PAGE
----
• HECM for Purchase strategies can allow retirees to move to a more appropriate home without increasing their mortgage payments. One of the most neglected client conversations is the discussion around where they will live in retirement. With longevity increasing, many of our clients will not want to live in the same multi-story home where they raised their kids. At the same time, they are not willing to add more expense to an already compressed income after their working years. So, a HECM for Purchase allows a new home to be purchased without a traditional amortization schedule. 

 

 

As our clients age and navigate multiple longevity-related issues, it’s important to maintain flexibility in their plans. Home Equity Conversion Mortgages can provide liquidity when they need it most. And, these tools can take pressure off existing assets under management during the income distribution phase.  

 

Winning Strategy

There’s more than one path to a successful retirement plan. Look at alternatives to relieve pressure from assets under management – tools like HECMs can provide flexibility and put your clients in suitable housing. You can help your clients be in the driver’s seat as they retire and face longevity risks. 

 

Learn More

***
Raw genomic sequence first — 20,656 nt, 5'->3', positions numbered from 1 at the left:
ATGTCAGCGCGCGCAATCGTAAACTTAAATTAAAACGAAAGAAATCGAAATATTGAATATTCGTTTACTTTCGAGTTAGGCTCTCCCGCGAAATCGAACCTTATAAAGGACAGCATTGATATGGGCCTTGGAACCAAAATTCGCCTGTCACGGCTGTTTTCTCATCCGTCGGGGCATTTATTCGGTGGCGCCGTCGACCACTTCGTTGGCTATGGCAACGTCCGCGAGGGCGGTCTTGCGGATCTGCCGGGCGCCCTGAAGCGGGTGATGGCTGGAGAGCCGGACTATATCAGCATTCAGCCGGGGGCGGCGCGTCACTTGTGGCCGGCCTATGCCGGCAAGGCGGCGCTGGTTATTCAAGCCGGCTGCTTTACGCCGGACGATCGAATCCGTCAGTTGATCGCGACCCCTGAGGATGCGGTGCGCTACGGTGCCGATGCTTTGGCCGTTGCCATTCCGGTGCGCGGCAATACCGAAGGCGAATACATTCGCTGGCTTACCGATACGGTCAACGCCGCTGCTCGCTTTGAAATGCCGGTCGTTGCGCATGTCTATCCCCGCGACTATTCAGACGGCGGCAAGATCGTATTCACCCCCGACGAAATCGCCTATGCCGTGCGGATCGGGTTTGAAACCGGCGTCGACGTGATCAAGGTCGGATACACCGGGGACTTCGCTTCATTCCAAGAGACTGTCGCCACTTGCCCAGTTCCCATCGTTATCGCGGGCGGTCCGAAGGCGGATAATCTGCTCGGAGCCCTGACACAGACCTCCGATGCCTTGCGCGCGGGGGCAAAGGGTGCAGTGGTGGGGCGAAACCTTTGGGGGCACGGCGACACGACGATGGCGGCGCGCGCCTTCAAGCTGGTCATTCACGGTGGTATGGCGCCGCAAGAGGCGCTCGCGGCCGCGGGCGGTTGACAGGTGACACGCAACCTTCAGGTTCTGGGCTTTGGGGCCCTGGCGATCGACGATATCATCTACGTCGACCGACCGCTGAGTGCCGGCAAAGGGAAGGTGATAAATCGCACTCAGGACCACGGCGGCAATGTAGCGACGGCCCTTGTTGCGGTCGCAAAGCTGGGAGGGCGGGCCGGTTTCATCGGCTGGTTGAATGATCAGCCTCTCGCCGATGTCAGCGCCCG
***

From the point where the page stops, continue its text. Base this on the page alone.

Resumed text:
The marketplace is demanding financial professionals to work in our clients' best interest, which will not only need to address retirement income, but also the risk of longevity.

Download the e-Book Here!

 

*The American College RICP® Retirement Income Literacy Survey, September 2014, p. 88: http://retirement.theamericancollege.edu/sites/retirement/files/Retirement_Income_Literacy_Survey_Full_Report_0.pdf 

About the Author

Mike McGlothlin is a tireless advocate for the retirement planning industry. As executive vice president of retirement at Ash Brokerage, he heads a team providing income planning solutions focused on longevity and efficiency. He’s also a thought leader who provides guidance and assistance for advisors and broker-dealers navigating marketplace and regulatory changes. You can find a collection of his blog posts in his book, “Above the Clouds … Winning Strategies from 30,000 Feet.”

HECM Retirement Housing Wealth